Kevin Durant Thunder

The loss to the San Antonio Spurs was a classic Oklahoma City Thunder moment of realizing that no matter how good Russell Westbrook and Kevin Durant are as players, the team built around them just isn’t going to win an NBA championship.

It’s weird. Two of the 5 best players in the league (probably; most would agree) and you can’t build the right team around them. The Thunder have one of the more predictable offenses in the NBA, and while their offensive rating is the second best in the league, their ability in the clutch resembles nothing from how they flow and score in less “important” minutes. Team lockdown on defense, and the Thunder coming up with about three or four potential plays, nothing more, makes it easy for even bad defensive teams like the Minnesota Timberwolves to walk away with victories.

The criticism over their habit of using too many isos isn’t always true. The Thunder are only 8th in the NBA in that aspect, which is surprising considering how people love to describe the Thunder’s offense. But that’s their best way of scoring: Durant and Westbrook playing to their strengths. The problem is the players around them don’t offer much in ways of versatility.

Image: Source

Image: Source

Maybe the defense is the worst part. Westbrook is a gambler of the worst kind. He does it at the wrong time, without any kind of coordination with teammates when it comes to double teaming and trapping players in the wrong area. He’s a physical freak who can be one of the best defensive guards in the league, but his lack of focus and discipline on defense, plus his inability to realize when it’s the right moment to go for that blindside steal. You know, how Draymond Green makes things so much easier for the Warriors when they need that extra push.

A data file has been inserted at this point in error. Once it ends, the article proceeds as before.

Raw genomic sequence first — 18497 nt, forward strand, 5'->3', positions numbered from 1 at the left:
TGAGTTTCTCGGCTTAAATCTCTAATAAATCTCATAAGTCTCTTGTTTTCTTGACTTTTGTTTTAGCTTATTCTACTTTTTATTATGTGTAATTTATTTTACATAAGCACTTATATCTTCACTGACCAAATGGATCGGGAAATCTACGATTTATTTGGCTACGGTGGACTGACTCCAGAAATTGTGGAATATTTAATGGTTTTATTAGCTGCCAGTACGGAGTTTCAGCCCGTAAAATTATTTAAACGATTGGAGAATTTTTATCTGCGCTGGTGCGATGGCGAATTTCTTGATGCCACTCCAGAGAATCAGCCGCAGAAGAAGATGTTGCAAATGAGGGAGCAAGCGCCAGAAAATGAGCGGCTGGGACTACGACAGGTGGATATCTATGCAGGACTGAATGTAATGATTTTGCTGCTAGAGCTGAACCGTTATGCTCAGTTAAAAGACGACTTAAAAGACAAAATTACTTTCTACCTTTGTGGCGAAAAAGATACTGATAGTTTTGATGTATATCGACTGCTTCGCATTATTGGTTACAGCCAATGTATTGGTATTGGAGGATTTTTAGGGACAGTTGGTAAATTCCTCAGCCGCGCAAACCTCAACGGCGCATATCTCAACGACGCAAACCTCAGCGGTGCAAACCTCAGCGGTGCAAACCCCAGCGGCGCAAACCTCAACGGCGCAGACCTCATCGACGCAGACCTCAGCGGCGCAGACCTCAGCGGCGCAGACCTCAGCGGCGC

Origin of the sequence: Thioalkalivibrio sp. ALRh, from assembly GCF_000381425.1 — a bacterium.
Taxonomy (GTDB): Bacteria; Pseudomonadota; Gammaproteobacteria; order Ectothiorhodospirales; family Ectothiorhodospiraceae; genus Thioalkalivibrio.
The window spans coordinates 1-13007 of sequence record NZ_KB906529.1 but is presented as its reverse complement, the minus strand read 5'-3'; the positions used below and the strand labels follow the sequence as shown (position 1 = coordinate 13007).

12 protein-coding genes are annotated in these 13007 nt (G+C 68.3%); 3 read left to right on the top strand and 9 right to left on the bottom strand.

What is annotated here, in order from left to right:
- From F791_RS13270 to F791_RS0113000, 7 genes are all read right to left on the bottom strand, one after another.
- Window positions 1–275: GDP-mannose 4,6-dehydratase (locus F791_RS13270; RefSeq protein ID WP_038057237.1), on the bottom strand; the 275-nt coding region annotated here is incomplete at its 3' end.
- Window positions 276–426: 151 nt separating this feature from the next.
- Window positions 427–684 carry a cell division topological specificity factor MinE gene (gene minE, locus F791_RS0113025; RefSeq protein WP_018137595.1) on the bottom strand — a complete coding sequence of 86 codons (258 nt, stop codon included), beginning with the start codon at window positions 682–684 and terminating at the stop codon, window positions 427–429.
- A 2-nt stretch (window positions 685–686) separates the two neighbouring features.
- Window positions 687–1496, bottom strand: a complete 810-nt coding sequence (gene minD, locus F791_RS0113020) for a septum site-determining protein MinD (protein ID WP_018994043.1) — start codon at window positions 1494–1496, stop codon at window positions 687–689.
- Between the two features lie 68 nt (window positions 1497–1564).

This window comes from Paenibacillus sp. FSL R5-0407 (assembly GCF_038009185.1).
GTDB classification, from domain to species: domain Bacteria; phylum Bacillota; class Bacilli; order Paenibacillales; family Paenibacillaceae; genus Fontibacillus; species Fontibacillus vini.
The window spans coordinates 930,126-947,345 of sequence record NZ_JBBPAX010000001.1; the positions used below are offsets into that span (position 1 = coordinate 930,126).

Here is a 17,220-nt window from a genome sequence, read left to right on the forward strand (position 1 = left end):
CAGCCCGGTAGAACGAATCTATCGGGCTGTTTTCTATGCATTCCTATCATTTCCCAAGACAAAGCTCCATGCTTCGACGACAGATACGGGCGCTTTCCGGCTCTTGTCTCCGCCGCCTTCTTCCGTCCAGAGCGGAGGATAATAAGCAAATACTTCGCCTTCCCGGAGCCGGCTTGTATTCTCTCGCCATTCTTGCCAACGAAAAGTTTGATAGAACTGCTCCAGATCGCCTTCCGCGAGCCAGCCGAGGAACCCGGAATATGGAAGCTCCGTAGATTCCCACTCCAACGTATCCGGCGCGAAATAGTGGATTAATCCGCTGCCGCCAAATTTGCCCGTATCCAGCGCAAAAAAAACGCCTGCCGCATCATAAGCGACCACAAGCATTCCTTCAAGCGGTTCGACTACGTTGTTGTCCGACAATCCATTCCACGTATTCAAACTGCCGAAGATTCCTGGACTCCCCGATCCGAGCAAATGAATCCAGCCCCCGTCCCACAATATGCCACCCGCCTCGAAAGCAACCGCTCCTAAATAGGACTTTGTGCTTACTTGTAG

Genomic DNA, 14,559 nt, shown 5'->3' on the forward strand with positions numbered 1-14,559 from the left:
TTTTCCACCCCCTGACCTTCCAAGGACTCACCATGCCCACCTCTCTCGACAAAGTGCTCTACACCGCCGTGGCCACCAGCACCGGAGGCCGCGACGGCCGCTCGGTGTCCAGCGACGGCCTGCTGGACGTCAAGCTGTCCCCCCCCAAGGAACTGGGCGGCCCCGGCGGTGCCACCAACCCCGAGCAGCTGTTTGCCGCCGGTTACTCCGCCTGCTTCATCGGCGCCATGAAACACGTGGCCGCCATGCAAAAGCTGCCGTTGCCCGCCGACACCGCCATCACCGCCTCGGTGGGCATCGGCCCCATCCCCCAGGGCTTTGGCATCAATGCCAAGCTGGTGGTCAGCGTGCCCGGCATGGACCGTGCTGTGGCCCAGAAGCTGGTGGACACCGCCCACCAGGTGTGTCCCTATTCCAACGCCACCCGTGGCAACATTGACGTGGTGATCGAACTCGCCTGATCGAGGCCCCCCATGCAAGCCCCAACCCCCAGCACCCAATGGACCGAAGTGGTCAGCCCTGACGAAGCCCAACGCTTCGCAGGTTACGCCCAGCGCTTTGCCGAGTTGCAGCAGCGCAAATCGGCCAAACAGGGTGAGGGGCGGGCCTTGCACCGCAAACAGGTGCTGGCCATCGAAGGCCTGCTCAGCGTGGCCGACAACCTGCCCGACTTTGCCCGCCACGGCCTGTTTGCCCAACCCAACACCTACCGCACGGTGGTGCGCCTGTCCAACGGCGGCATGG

And the thing is, the Thunder’s only  chance of taking the Warriors or Spurs in a series is playing with some awful defensive team. Westbrook, Durant, Enes Kanter, Dion Waiter and Serge Ibaka, who is no longer the blocking machine he used to be, while his offense continues to slip. This unit scores almost 130 points per 100 possessions while giving up 115 points per 100 possessions. That’s not ideal, not when it becomes a lineup that plays long minutes. But it gives the Thunder their best shot of somehow shaking up and avoiding the inevitable this offseason.

And what is the inevitable, or the worst case scenario? The Thunder get bumped in the conference semifinals by the San Antonio Spurs or the Golden State Warriors, and the circle of vultures gets closer and closer to Durant, and from a title contender that never live up to its potential the Thunder might enter a spin that sometimes is very difficult to get out of for small market teams. And then everyone will go back to the Harden trade.

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